Many people assume that all dentures are made of the same material, but this is not the case. Many dentists will allow you to choose the material, though they will obviously offer some advice based around your own situation, and two of the most popular choices are porcelain and acrylic.

Each option comes with its own advantages and disadvantages, so take the time to consider them before you make your final decision.

Porcelain False Teeth

Porcelain has been used to make false teeth for a long time, and it still presents several advantages over newer options, such as acrylic. Most importantly, porcelain is the harder of these two materials, so they will resist wear more easily than acrylic ones, lasting much longer as a result.

Additionally, though both acrylic and porcelain false teeth can look just like natural ones, porcelain takes a slight edge since it can better mimic the slight layer of translucency and depth of colour that mark out natural teeth.

Unfortunately, porcelain false teeth do come with their fair share of issues. The most serious is that porcelain is a lot heavier than acrylic. When you chew, you put pressure on your dentures, and that force is transferred to the supporting bone that lies beneath them. Since heavy porcelain absorbs less of that force, bone loss tends to be accelerated; if excessive bone reabsorption is likely to be an issue for you, it's best to steer clear of porcelain false teeth.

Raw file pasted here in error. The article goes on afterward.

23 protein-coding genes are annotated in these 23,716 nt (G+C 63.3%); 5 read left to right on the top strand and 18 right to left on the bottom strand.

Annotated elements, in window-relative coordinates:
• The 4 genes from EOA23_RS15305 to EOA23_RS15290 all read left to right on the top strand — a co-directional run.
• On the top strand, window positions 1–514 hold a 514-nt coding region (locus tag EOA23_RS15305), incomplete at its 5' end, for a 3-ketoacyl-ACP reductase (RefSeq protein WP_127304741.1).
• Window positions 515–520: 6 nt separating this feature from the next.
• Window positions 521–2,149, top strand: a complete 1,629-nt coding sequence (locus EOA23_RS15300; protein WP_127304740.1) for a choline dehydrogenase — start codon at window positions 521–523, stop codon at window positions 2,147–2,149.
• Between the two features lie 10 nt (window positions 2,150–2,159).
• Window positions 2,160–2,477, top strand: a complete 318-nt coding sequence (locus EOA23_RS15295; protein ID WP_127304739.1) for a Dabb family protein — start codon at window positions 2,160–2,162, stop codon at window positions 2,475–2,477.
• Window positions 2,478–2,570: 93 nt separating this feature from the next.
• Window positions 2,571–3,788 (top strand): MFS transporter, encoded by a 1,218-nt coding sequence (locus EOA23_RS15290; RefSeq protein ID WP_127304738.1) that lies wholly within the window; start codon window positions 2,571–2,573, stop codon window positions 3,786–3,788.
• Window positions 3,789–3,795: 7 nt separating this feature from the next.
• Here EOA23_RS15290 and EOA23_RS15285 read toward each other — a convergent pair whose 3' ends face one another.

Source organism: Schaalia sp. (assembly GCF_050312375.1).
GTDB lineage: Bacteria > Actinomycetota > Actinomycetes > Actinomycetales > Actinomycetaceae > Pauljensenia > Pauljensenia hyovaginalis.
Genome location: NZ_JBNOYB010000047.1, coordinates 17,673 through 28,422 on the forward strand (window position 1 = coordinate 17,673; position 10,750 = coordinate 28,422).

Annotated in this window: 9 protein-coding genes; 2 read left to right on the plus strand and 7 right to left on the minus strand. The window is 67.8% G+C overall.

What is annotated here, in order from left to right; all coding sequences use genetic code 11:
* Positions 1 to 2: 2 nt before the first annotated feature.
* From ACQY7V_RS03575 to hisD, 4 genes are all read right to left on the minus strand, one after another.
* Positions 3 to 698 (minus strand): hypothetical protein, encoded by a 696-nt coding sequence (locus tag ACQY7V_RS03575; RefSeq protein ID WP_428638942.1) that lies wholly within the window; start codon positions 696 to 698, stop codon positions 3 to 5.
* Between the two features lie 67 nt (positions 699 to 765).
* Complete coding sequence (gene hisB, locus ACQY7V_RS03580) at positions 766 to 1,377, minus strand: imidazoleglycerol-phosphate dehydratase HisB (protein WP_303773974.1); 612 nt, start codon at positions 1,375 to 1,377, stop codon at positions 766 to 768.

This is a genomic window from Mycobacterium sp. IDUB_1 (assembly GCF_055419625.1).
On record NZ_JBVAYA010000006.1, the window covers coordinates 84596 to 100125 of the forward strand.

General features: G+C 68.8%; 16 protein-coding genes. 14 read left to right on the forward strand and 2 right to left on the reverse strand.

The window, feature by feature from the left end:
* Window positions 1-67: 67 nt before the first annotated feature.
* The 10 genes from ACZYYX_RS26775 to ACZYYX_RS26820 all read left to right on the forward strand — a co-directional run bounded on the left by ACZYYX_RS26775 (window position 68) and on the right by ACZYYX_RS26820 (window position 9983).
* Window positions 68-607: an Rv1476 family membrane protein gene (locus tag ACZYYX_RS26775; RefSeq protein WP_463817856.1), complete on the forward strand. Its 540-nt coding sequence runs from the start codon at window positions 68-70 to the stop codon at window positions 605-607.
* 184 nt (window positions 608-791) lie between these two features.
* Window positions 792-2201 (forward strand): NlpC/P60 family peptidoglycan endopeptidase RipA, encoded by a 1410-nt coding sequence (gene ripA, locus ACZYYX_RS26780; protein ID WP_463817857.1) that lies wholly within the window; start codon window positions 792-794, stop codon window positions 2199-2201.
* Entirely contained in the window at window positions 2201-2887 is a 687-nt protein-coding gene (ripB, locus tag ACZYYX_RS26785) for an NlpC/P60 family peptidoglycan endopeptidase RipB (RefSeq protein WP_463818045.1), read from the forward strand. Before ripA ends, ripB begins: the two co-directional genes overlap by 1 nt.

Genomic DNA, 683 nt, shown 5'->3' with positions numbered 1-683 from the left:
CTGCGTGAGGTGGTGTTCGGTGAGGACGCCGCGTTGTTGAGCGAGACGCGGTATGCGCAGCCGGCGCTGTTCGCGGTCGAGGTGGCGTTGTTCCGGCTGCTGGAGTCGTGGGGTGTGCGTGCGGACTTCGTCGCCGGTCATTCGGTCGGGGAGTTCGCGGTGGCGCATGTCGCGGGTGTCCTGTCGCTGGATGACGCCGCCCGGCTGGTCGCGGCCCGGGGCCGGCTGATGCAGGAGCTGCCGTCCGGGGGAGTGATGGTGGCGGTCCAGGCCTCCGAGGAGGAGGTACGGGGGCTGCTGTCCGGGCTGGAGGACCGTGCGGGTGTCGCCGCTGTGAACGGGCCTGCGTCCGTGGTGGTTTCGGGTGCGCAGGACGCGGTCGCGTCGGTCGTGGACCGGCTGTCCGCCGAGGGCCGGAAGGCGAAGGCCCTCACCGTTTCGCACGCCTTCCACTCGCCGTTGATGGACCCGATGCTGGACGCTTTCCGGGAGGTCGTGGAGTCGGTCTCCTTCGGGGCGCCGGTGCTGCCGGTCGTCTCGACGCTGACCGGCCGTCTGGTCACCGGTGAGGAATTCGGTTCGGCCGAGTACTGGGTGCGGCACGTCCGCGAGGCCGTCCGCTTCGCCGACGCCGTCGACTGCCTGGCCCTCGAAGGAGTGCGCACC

Other drawbacks include the fact that porcelain, while stronger, is more likely to chip, crack, or otherwise fracture, and it tends to be the more expensive of the two materials.

Acrylic False Teeth

Acrylic teeth are much lighter than porcelain ones, so they don't present the same problems when it comes to bone reabsorption. Reabsorption will still occur, but it will do so at a slower rate. Additionally, acrylic false teeth are less likely to fracture, so many people experience greater peace of mind while using them.

They also tend to be better for people who only need to wear a partial denture since porcelain can cause wear to natural teeth. Though not important from a position of oral health, many users find that acrylic false teeth are quieter than porcelain ones, which may make a slight noise while you chew.

However, acrylic false teeth will need to be replaced more frequently. They also take stains relatively easily since the surface of acrylic contains microscopic pits that can make ideal places for bacteria to thrive – this can also cause denture halitosis if the dentures are not properly cleaned each night.